Faro Beach Life Hostel ($)
Faro Beach Life Hostel is located perfectly for surfers in Faro – just on the edge of the island of Faro Beach. The waves (when they are working) will be just a stroll away. The accommodation is dorm-based and adults only, with a fun vibe that means sharing beers and meals on the terrace is the norm.
A season guide for anyone surfing Algarve waves
Surfing Algarve waves is a trickier business than surfing the waves of, say, Ericeira or Peniche. Because the coastline here bends eastwards, you don’t get the full crack of the whip from the Atlantic Ocean. That naturally means that groundswells taper off. In addition, the unique geography of the shore – with steep cliffs, sandbanks, lagoons, and dunes – helps to temper the strength of the sets that do get through. Let’s take a look at what you can expect at different times of the year in this corner of Portugal…
Sorry, sun seekers – the colder months of the year offer the prime time to surf Faro. Granted, the weather isn’t as good. You don’t get weeks on end of scorching sunshine and temperatures in the 30s. But you do get the dominant swell direction and a bit more punch from the Atlantic. That can bring waves that go overhead on occasion. They make the harbour wall spot at Praia da Falesia pretty fast as a left-hander and can add some good challenges to the peaks on Faro Beach itself. Wetsuits are needed. Booties and hoods optional (but we’d pack just in case).
You might have some joy towards the start and end of the spring and summer season. That’s when offshores and N-NW wind and groundswells can be found still rolling up into the Med channel from the ocean. But don’t get your hopes up. The chances are that this end of the Algarve will be flat most of the time from May onwards. To get reliable waves, you’re looking at a drive down the coast to Sagres.
Surf shops in Faro
Because Faro doesn’t have the same booming surf scene as Sagres (yet), there aren’t as many surf stores in the area. There are a few worth noting down on the map before you fly in though…
Pipeline Surf Shop
This locally-owned shop is the go-to spot for gear in Faro’s old town. It’s small but has plenty in stock. For hardware, you’ll find nice Al Merrick shorts and long beginner Torq boards. Clothes wise, there are boardies, rash vests and wetsuits to fit the Portuguese surf season. In addition, they look like a friendly bunch!
Where to eat in Faro
Faro’s historic centre has plenty of traditional Portuguese eateries. Settle in to get a taste of the region’s seafood and meat. Or, pick something a little different for a vegan lunch. It’s up to you…
Sem Tempo is a local’s favourite that sits just to the north of the Faro old town. It’s just the thing if you’re looking to sample and authentic Algarvian tavern. Of course, that means loads of meat. Kebabs, surf and turf, BBQ skewers – you name it. A huge pan of chips seems to be the side of choice.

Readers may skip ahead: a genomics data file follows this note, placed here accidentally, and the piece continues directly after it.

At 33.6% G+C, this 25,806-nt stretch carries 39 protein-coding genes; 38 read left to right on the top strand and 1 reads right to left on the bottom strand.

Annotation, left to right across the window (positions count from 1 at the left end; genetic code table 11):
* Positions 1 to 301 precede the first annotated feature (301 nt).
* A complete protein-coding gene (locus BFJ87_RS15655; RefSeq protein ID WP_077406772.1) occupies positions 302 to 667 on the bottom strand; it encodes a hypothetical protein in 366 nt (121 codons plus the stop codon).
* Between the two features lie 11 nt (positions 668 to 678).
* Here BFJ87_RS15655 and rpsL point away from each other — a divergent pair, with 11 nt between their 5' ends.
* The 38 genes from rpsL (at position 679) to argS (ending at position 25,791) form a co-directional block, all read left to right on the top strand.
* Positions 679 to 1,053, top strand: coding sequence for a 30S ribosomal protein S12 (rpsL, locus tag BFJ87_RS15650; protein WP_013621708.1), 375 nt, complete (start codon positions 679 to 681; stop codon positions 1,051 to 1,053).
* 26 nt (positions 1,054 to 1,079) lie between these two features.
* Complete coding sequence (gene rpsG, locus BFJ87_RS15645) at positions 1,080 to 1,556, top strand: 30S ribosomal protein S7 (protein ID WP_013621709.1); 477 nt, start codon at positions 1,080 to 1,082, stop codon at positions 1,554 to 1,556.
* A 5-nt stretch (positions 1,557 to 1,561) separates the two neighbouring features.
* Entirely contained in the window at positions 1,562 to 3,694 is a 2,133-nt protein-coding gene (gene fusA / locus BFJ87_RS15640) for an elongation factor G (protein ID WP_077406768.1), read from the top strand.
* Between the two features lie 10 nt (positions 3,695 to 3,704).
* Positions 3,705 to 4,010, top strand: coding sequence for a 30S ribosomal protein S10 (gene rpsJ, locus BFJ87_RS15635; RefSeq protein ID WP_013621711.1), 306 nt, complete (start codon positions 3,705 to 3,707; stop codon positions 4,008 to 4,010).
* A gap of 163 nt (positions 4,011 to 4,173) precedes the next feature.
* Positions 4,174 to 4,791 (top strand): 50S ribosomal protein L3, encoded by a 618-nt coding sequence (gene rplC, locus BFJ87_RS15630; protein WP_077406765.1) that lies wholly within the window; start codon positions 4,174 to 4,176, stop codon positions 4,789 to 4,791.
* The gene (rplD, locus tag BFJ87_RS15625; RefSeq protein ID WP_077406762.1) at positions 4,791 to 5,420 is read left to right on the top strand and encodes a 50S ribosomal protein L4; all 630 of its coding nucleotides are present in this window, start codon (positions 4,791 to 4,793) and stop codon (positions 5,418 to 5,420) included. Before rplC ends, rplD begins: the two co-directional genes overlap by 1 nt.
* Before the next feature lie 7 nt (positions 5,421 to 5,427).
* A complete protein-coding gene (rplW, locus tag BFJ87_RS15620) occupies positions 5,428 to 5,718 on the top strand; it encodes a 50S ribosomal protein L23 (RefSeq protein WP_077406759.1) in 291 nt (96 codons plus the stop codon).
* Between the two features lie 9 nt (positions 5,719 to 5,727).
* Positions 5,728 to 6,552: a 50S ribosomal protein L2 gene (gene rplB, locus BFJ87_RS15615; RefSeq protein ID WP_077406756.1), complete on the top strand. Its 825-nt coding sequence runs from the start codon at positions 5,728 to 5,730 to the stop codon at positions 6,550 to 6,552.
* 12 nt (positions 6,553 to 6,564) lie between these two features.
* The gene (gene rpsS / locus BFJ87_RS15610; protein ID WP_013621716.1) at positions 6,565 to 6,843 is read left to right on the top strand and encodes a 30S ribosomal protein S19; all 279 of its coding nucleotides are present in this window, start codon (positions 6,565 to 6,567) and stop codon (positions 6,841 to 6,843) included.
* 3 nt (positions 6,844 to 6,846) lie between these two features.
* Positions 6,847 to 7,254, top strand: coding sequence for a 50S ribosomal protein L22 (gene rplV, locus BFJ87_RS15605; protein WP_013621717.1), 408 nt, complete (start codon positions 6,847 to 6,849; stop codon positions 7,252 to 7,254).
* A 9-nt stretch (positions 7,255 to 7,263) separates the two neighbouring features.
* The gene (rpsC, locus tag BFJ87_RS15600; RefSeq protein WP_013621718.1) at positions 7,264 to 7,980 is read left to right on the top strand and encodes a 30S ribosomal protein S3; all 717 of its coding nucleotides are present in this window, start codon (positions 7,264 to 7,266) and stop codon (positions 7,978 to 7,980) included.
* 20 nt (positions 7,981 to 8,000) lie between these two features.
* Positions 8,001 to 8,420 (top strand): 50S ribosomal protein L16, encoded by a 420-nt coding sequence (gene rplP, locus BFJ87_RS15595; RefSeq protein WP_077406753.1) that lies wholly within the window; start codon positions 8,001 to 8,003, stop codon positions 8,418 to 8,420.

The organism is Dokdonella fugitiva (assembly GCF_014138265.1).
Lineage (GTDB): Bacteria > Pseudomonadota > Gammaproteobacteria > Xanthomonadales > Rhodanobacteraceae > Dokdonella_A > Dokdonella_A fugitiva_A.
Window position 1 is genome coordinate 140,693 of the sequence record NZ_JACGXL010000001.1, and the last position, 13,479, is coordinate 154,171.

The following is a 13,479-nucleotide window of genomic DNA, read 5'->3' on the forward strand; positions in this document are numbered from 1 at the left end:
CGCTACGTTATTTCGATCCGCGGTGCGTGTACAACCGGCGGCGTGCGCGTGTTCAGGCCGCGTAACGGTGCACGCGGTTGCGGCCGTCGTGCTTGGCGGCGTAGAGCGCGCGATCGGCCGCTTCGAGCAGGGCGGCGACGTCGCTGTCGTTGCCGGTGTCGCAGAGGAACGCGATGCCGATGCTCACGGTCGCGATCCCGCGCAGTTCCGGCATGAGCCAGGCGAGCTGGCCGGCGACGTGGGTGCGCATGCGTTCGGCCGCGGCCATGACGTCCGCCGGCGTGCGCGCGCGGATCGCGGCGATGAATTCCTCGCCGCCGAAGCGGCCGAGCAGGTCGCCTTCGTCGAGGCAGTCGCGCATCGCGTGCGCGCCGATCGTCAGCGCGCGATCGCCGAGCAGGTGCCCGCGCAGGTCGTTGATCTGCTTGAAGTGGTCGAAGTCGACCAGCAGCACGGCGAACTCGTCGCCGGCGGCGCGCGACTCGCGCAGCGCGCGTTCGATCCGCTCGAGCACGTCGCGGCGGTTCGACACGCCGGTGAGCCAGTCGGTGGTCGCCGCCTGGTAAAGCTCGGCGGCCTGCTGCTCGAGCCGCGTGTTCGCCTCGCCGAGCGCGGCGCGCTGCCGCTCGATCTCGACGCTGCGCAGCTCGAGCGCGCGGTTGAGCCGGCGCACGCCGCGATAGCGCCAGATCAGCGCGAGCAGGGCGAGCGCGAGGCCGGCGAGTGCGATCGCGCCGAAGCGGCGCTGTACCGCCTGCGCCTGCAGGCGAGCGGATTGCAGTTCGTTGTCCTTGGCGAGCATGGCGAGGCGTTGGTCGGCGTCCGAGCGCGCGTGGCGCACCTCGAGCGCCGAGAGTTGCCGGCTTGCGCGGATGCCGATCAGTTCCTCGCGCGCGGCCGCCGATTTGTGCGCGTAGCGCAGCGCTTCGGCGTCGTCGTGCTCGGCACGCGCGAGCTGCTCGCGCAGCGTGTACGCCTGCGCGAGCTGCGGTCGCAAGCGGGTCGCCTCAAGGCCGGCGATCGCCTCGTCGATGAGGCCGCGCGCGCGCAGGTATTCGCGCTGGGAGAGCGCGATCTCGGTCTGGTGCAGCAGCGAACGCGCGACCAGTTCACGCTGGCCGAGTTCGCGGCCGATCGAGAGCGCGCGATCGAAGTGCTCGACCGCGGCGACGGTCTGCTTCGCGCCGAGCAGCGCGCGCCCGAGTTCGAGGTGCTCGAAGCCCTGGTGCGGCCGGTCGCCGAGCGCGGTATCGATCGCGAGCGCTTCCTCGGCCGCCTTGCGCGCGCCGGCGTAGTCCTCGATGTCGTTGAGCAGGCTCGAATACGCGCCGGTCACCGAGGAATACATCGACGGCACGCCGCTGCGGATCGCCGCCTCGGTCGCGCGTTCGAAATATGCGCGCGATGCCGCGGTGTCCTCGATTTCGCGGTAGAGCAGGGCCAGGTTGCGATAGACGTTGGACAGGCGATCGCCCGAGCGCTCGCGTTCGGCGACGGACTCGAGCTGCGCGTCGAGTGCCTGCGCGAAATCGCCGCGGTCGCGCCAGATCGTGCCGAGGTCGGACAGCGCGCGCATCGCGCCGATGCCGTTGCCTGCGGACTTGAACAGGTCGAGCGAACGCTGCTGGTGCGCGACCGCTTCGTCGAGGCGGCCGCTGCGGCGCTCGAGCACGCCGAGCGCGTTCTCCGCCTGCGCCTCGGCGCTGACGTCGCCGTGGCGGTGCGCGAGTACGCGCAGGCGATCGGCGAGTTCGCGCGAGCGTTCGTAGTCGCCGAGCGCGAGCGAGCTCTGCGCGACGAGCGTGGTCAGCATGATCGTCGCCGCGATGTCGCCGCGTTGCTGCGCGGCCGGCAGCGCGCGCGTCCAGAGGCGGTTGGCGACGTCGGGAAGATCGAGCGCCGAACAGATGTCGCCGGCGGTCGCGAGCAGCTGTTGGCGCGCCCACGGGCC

l’Osteria is a taste of rustic Italia on the south coast of Portugal. Fresh carpaccio and mozzarella sharing platters can be followed by cheesy pastas and seafood plates inspired by the Boot. There are also pizzas up for grabs. The inside is cosy and warm (check out the log fire), but the alfresco sitting is where you’ll want to be for people watching.
100% vegan Outro Lado is the place for a fix of plant-based nourishment in Faro. It’s got green bagels and make-believe fried eggs next to curries and intriguing salads. There’s also a nice mix of eco wines and locally made beers on the menu.
Things to do when you’re not surfing in Faro
Faro surfing isn’t the most consistent in the country. So, what will you do on those inevitable flat days? Which beaches will keep the suntan browning? Are there any unique cultural treasures to get stuck into? You bet…
Ria Formosa Lagoon
The whole of the Ria Formosa estuary is now a protected nature park. It’s a wonderful corner of the south Algarve, with flat farmlands meeting sloshing waterways. A day spent boating around the islets and channels is a must. There are barrier island beaches to get stuck into (some of which even have their own surf breaks), small fishing towns with bars and seafood restaurants, and even birding spots where you can see cuckoos and flamingos!
The Cidade Velha is the historic core of Faro itself. It’s sure to help you forget about the flat conditions with its mix of lovely Moorish architecture and charming stone-topped streets. A day here can easily be spent people watching in the roadside cafes or taking photographs of the flower-covered Algarvian cottages that line the alleys. Also don’t miss those centuries-old city walls and arched gateways – they’re pretty impressive.
This ultimate guide to Faro surfing is always being updated and changed. If you think we’ve missed something or gotten something wrong, we’d sure love you to get in touch. You can use email or just drop a message in the comments below.